Fire Bullets, Then Cannonballs

– a quick personal note: I’m away attending to some urgent family business, so I’ve suspended the 2013 GsD Fall Term for a week. In it’s place, I’m reposting one of the most popular series on 27gen – a look at Jim Collins’ book Great by Choice with application to ChurchWorld. It continues to get views almost every day, so I hope you enjoy the entire series

In Jim Collins’ last book Great by Choice, he and colleague Morten Hansen used extensive research to identify companies whose financial performance bettered their competition by at least a factor of 10 over the study period. Identifying these organizations and their leaders as 10Xers, they then discovered three core beliefs that these organizations had in common. Their research also revealed some common principles these organizations practiced; principles that lead the companies to greatness in environments characterized by big forces and rapid shifts that leaders could not predict or control.

Take this one, which could come out of the latest “Pirates of the Caribbean” movie:

Fire bullets, then cannonballs.

Here is a summary of what Collins and Hansen said about this principle:

A “fire bullets, then cannonballs” approach better explains the success of 10X companies than big leap innovations and predictive genius. A bullet is a low-cost, low risk, and low distraction test or experiment. 10Xers use bullets to empirically validate what will actually work. Based on that empirical validation, they then concentrate their resources to fire a cannonball, enabling large returns from concentrated bets.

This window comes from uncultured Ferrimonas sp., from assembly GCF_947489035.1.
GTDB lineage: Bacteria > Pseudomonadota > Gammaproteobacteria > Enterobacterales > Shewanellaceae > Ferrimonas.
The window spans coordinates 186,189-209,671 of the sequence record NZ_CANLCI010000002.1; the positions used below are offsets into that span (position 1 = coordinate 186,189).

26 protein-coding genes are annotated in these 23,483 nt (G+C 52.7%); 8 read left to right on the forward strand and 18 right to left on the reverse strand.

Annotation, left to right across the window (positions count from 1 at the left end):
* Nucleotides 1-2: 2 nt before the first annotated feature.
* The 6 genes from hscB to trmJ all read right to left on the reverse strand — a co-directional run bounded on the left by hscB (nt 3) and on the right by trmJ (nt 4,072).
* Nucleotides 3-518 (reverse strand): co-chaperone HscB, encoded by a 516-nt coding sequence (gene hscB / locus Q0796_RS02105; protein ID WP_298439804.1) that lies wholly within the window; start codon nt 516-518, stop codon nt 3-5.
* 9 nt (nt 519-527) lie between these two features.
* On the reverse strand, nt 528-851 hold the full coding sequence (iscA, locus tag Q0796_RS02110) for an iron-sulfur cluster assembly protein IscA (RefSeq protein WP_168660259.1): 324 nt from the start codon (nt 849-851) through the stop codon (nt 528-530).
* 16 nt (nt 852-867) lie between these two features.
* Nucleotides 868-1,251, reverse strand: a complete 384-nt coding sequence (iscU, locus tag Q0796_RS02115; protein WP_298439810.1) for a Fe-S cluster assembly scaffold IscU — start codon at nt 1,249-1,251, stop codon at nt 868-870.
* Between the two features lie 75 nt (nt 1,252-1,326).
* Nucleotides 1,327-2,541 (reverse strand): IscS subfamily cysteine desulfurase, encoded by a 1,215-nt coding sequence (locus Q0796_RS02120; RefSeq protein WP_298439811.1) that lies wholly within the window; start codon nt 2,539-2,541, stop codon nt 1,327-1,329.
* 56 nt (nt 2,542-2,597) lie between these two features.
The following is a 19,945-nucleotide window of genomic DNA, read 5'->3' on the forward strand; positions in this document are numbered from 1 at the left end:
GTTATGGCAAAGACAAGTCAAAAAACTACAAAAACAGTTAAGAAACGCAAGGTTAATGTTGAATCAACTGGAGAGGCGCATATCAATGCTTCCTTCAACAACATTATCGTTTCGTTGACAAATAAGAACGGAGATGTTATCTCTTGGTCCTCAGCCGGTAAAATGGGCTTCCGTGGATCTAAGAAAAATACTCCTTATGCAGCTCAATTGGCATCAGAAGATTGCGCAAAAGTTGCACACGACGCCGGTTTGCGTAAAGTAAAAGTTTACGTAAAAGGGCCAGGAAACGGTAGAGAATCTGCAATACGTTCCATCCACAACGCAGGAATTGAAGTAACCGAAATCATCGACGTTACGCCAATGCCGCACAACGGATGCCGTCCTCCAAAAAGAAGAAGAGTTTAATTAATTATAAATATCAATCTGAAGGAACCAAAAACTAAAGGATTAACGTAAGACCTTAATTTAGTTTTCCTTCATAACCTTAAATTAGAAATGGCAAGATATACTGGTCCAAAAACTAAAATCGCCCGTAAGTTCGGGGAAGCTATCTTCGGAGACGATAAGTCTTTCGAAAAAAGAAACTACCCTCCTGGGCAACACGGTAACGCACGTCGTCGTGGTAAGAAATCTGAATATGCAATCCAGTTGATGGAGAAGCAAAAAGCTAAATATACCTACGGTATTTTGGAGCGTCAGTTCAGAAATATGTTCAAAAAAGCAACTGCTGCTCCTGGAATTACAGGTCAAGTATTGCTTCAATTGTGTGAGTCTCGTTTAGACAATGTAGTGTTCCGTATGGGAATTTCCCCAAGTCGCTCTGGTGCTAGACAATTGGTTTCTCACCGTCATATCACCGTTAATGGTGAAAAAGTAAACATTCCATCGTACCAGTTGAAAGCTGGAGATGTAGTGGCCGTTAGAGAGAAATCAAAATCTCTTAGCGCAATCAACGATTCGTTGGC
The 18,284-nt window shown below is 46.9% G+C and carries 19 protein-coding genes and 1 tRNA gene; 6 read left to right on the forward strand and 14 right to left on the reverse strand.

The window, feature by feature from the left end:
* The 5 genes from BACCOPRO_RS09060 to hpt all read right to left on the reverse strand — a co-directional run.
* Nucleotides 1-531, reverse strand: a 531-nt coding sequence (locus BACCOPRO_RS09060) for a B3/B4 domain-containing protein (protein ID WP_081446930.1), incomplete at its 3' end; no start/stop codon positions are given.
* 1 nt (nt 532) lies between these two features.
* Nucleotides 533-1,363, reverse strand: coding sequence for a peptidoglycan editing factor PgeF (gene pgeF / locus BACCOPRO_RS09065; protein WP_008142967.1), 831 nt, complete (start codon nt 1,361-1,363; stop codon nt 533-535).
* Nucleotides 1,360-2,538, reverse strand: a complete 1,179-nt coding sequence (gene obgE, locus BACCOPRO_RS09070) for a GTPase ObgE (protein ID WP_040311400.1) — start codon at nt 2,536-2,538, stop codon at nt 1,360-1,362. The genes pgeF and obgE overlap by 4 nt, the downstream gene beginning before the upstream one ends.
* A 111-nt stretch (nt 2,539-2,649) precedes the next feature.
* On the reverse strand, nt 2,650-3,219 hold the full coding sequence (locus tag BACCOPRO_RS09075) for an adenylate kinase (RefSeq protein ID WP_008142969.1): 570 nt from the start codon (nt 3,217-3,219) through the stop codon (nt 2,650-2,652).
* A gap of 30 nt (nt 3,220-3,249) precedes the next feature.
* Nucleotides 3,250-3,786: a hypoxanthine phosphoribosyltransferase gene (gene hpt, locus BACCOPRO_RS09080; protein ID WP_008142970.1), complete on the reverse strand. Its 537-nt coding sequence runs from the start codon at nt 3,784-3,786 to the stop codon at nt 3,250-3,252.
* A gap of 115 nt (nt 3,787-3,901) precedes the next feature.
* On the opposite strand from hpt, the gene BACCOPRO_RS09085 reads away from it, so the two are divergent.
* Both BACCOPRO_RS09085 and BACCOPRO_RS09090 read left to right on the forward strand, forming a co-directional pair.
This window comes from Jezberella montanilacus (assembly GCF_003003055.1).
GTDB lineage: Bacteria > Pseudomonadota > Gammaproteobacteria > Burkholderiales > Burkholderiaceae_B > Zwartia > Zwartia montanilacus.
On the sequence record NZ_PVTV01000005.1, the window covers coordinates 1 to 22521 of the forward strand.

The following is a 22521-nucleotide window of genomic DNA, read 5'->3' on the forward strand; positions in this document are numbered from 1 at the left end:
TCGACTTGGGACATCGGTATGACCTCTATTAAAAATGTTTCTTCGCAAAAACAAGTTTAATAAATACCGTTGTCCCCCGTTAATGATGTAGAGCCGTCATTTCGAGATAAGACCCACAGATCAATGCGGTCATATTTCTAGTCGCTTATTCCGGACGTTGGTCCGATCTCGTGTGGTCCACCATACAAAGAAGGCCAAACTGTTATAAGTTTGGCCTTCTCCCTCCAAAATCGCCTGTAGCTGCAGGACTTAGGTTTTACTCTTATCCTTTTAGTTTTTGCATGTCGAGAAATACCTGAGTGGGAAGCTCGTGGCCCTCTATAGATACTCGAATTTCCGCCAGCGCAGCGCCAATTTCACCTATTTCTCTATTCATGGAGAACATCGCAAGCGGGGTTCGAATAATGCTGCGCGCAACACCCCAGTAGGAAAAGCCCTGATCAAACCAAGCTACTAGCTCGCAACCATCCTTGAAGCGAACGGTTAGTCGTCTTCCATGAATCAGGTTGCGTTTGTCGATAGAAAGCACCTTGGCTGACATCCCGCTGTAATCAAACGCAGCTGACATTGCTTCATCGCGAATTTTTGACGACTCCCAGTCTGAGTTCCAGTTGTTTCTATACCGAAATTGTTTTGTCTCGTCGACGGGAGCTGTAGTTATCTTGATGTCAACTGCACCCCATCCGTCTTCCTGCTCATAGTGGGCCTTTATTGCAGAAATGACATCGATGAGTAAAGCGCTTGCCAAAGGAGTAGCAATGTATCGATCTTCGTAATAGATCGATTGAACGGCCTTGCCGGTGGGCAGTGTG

The 10X cases fired a significant number of bullets that never hit anything. They didn’t know ahead of time which bullets would hit or be successful.

Next, there are two types of cannonballs, calibrated and uncalibrated.

  • A calibrated cannonball has confirmation based on actual experience – empirical validation – that a big bet will likely prove successful.
  • An uncalibrated cannonball means placing a big bet without empirical validation.


Uncalibrated cannonballs can lead to calamity. The companies researched paid a huge price when big, disruptive events coincided with their firing uncalibrated cannonballs, leaving them exposed.  10Xers periodically made the mistake of firing an uncalibrated cannonball, but they tended to self-correct quickly. The comparison cases, in contrast, were more likely to try to fix their mistakes by firing yet another uncalibrated cannonball, compounding their problems.

Failure to fire cannonballs, once calibrated, leads to mediocre results. The idea is not to choose between bullets or cannonballs, but to fire bullets first, then fire cannonballs.

The difficult task is to marry relentless discipline with creativity, neither letting discipline inhibit creativity nor letting creativity erode discipline. This combination of creativity and discipline, translated into the ability to scale innovation with great consistency, better explains some of the greatest stories – from Intel to Southwest Airlines, from Amgen’s early years to Apple’s resurgence under Steve Jobs – than the mythology of big-hit, single-step breakthroughs.

The Leader’s Key Question

Which of the following behaviors do you most need to increase?

  • Firing enough bullets
  • Resisting the temptation to fire uncalibrated cannonballs
  • Committing, by converting bullets into cannonballs once you have empirical validation

Ready – Aim – Fire!

Great by Choice


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